Common-Place or “Locus Communis” — a place to remember
Corrie ten Boom (1892-1983) and her family helped Jews escape the Nazi Holocaust during World War II and, by all accounts, saved nearly 800 lives in the Netherlands. They were devout Christians.
On February 28, 1944, a Dutch informant told the Nazis of the ten Booms’ activities and the Gestapo raided the home. They kept the house under surveillance, and by the end of the day 35 people, including the entire ten Boom family, were arrested, Although German soldiers thoroughly searched the house, they didn’t find the half-dozen Jews safely concealed in the hiding place. The six stayed in the cramped space for nearly three days before being rescued by the Dutch underground.
All ten Boom family members were incarcerated, including Corrie’s 84-year-old father, who soon died in the Scheveningen prison, located near The Hague. Corrie and her sister Betsie were remanded to the notorious Ravensbrück concentration camp, near Berlin. Betsie died there on December 16, 1944. Twelve days later, Corrie was released. None of the other members of her family had survived.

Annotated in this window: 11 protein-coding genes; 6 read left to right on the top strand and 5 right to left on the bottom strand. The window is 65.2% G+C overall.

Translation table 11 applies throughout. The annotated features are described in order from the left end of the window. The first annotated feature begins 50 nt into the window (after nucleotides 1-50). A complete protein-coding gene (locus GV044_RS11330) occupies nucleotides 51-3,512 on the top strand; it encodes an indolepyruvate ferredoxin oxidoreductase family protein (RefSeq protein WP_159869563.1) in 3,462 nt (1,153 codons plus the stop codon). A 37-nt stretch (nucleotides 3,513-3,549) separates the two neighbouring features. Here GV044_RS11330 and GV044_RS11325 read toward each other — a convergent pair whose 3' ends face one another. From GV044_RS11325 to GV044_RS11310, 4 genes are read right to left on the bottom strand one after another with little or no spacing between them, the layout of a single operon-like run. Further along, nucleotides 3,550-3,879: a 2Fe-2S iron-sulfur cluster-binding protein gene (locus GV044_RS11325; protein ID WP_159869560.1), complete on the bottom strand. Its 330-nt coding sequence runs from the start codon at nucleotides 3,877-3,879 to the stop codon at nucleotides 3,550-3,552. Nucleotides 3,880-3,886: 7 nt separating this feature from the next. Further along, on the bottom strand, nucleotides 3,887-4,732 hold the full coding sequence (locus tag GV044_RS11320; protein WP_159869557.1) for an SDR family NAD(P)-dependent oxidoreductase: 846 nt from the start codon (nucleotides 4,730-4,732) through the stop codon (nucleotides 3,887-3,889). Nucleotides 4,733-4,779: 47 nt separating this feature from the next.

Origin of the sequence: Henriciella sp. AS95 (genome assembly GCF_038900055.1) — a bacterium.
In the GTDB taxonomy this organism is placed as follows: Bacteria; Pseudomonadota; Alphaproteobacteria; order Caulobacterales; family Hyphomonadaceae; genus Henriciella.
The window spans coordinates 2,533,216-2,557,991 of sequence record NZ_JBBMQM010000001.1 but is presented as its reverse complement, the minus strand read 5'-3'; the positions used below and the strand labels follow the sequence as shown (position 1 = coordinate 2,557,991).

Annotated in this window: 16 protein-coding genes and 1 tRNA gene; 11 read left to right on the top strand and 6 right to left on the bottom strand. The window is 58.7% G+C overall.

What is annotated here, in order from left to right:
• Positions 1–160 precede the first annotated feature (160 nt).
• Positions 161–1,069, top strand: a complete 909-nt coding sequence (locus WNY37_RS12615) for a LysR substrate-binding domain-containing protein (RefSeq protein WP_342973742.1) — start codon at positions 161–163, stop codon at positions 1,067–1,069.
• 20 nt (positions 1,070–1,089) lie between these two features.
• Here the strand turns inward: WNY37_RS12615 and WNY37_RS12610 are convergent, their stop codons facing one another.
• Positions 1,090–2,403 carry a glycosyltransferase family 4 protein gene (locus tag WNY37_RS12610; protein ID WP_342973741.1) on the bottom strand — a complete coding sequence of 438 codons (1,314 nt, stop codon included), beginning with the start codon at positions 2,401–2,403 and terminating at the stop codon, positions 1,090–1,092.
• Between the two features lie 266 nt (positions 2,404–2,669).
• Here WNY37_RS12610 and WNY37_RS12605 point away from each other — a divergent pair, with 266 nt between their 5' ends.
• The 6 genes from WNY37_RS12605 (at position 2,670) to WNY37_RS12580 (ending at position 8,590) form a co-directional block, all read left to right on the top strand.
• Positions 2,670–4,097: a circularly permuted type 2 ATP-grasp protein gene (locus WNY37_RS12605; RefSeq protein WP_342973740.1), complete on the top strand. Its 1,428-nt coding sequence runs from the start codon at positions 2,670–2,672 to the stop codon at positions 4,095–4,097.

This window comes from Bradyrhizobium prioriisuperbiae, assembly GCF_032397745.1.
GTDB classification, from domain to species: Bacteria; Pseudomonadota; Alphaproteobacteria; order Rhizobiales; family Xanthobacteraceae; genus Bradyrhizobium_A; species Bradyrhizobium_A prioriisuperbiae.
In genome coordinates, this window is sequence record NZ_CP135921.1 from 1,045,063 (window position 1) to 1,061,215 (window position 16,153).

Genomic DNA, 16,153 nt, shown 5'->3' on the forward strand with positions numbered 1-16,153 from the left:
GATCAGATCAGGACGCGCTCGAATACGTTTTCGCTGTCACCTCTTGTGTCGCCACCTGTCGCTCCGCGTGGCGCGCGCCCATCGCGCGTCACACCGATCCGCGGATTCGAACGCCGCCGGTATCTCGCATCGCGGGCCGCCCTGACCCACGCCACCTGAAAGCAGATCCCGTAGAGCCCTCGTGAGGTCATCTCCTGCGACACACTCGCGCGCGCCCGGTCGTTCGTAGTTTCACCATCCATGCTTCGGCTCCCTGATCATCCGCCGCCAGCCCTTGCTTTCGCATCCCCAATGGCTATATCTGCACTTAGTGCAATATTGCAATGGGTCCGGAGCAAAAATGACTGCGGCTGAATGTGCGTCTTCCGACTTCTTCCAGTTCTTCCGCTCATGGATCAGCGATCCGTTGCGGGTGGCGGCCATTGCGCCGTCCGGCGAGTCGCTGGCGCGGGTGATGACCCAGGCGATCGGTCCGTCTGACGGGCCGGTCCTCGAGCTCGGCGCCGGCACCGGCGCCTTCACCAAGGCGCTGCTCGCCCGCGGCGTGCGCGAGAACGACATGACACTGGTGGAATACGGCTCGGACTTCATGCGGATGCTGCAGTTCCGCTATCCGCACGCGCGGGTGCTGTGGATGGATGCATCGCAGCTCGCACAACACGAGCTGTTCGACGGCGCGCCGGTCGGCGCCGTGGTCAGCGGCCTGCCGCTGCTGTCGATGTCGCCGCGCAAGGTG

In 1971, she wrote a best-selling book of her experiences during World War II, entitled The Hiding Place in which she recounts her extraordinary experiences through World War II and illustrates how Christ’s strength sustained her.
The above biography taken from biography.com.